Perfect Feudalism

What medieval country had the most perfect instantiation of feudalism, in the sense of a king with vassals, who in turn had vassals, who in turn had vassals, with subinfeudation, scutage, manorialism, etc. Or, put another way, which historical realm or era comes closest to the Platonic ideal of feudalism?

It can't be England, because England combines the remains of the Anglo-Saxon county system, with earls, sheriffs, and reeves, with the Norman feudal system.


Not an expert on the topic, but I thought that post-Carolignian Empire France, or the Iberian kingdoms would come closest. With France I know that there were instances of counts and their vassals fighting against the king and his allies in some wars/crusades. Loyalty was definitely to your lord, not the idea of a country, at least for a while.

I don't think the Holy Roman Empire would be as good a fit with its governance tied to its Electors picking the Emporer, and its rule that only the Pope could confirm the title of Emperor.

(For campaigns that have some degree of organized religion it would be interesting to try to fit sub-domains that actually are ran by a temple. How is their relationship to the overlord different than other vassals? Their primary loyalty would be to their church, not their temporal overlord. Do they provide the same military service and taxes? Do they provide a different kind of boon to the overlord? This is a bit of a tangent, but historically quite a few manors were held by the clerical class, and if a setting has a centralized hierarchy controlling the clerics separate from secular authority this could have an impact. Probably less so if the clerics are disorganized. An Acolyte, Priest, Bishop System might be attempting to address too specific a concern, and difficult to make generic enough to work with the various religious systems. However, if a significant number of sub-domains are ran by monasteries and temples it seems this would have an impact. Maybe they slow down the civil wars breaking apart a future dissolving Auran Empire because the various Bishops keep getting in the way of the various Exarchs from "getting their war on" to determine a new Emporer. Apologies for the run off the main topic.)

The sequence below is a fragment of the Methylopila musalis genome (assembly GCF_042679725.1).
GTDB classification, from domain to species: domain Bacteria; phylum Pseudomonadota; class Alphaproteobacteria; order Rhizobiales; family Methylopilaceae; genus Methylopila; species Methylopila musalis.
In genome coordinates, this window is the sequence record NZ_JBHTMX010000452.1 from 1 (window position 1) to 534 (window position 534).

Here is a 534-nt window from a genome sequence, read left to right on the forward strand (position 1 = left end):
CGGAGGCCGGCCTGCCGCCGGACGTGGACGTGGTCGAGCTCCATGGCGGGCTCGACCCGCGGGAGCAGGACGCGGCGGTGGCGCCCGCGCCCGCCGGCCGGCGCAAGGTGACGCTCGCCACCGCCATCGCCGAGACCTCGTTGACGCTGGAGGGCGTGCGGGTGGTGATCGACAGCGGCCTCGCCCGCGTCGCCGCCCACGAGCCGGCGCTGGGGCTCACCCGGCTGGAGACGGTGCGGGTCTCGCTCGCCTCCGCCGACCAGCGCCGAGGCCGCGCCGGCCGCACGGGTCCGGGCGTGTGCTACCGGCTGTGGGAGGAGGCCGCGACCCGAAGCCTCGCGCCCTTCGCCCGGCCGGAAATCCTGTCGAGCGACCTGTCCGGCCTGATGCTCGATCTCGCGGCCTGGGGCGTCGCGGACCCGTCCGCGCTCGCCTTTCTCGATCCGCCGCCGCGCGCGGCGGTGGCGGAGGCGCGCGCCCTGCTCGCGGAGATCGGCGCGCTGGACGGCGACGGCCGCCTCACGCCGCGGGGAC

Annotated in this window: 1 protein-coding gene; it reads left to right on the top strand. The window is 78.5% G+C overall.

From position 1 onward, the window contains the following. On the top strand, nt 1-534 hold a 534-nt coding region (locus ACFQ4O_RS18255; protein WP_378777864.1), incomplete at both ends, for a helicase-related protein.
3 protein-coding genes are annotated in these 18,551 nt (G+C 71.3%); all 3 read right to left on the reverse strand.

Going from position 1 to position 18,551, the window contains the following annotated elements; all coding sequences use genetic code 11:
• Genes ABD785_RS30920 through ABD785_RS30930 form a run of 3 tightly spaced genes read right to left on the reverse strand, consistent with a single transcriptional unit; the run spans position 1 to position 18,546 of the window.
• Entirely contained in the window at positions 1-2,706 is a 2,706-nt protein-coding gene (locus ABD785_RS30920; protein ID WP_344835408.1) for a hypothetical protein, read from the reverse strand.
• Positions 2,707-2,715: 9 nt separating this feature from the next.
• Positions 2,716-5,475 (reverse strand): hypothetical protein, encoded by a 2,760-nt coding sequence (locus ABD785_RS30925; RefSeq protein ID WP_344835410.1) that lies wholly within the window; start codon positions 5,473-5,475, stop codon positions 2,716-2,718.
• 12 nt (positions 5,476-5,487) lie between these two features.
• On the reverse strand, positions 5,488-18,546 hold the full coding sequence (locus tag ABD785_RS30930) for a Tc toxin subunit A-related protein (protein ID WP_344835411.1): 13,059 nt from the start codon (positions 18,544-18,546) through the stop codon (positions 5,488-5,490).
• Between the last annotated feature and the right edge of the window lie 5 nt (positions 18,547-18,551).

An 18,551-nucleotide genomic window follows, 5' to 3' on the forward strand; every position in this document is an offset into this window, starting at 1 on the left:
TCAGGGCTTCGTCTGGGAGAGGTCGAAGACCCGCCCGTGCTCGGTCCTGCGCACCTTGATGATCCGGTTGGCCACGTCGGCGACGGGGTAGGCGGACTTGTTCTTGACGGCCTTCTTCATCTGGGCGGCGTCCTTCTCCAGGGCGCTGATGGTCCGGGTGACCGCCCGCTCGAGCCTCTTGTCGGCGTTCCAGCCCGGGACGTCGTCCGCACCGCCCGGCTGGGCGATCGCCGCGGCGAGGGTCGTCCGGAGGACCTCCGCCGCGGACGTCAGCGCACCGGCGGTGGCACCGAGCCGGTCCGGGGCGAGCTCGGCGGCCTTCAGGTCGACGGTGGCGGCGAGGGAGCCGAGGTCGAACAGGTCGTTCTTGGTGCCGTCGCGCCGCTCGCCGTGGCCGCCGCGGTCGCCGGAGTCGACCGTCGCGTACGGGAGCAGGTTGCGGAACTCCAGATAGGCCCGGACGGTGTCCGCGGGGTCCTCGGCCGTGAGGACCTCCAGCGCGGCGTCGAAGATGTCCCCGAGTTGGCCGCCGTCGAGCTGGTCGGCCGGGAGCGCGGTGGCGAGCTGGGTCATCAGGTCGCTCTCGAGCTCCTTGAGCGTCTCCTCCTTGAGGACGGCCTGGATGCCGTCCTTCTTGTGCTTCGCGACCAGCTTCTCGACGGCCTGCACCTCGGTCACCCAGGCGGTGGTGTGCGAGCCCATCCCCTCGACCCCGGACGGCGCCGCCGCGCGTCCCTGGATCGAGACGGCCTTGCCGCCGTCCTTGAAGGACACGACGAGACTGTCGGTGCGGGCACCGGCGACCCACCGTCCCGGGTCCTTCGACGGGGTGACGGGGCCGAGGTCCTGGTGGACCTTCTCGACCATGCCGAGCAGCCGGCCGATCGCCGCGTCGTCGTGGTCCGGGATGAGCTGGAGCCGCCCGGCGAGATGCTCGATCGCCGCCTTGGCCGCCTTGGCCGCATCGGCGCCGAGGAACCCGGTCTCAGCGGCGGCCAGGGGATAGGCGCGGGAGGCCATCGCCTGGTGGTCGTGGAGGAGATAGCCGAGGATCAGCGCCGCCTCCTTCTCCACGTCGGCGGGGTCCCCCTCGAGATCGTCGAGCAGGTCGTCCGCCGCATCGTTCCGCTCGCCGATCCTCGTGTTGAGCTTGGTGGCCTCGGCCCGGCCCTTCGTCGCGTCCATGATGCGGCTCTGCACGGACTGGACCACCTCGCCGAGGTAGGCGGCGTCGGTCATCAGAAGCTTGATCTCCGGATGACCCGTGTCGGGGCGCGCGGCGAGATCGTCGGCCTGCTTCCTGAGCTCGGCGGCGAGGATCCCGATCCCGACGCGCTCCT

I would suggest the Holy Roman Empire/the Germanies/Germany. Everything was awarded as afief, including offices (such as the Postlehen of the House of Thurn and Taxis), and it wasn't legally abolished until 1849 (and some of the Rittergut manors still existed until the Allies eliminated them in 1947). Originally it was an in persona enfeoffment, so the death of either party terminated the agreement and returned the land to the superior or the superior's heir. It gradually became hereditary, but subinfeudation was always common.


The German manor system was known as Villikationsverfassung (from the Latin villicus, an estate official appointed by the owner). There were also Rentengrundherrschaft, where the "manor" was just a collection point for rents from the farmers, so it wasn't totally pure, but I don't think there was a pure manorial system anywhere. They started to break up during the High Middle Ages when trade and urbanization increased, but as mentioned, some lasted until World War 2, and particularly during the Early Middle Ages, either France or Germany probably had the "purest" manorial system.


Scutage wasn't as developed as in England, though. Nobody developed it to the same level as England, whose monarchs used it as a supplement to taxation (likely due to their much smaller population). It was also short-lived, being first mentioned in 1100 and last used in the 1300s. Additionally, English scutage was demanded by the king; German scutage was a choice of the vassal.

Don't forget about Asia. The Chinese, Japanese, Koreans, and Siamese all had Feudal Systems. If you want an example of a perfect Feudal System, I would look at Japan during the Kamakura period (1185–1333)

"The Kamakura period marks the transition to land-based economies and a concentration of advanced military technologies in the hands of a specialized fighting class. Lords required the loyal services of vassals, who were rewarded with fiefs of their own. The fief holders exercised local military rule."




My first thought was France, but that's probably biased by reading about the Hundred Years' War recently.  I don't actually know enough about Germany to rule it out.

I sort of assume the OP knows more about this than I do, but I'll put it out for discussion:  My understanding is that top-down feudalism in the sense of starting with a king who decided to sub-infeudiate what he already had happened practically nowhere.  That European kingdoms at least got hammered together out of smaller, previously independent domains, often but not exclusively at swordpoint.

The kind of platonic desription of feudalism we have now was laid out as a theory late in the game (I want to say 15th century, but that's from memory and could be off), possibly as a way of tidying things up once kings actually had the power in hand to take back and reassign domains.  Supposedly there are even contemporary reactions along the lines of "alright, maybe in theory or maybe somewhere, but here in [country] that's not how it works."  For just about every country that heard of it.

I think your assessment is correct. Nevertheless the extent to which the theory retroactively explained the set-up varied from realm to realm. I'm just curious if anyone is aware of one realm that was closer to the theoretical ideal than others.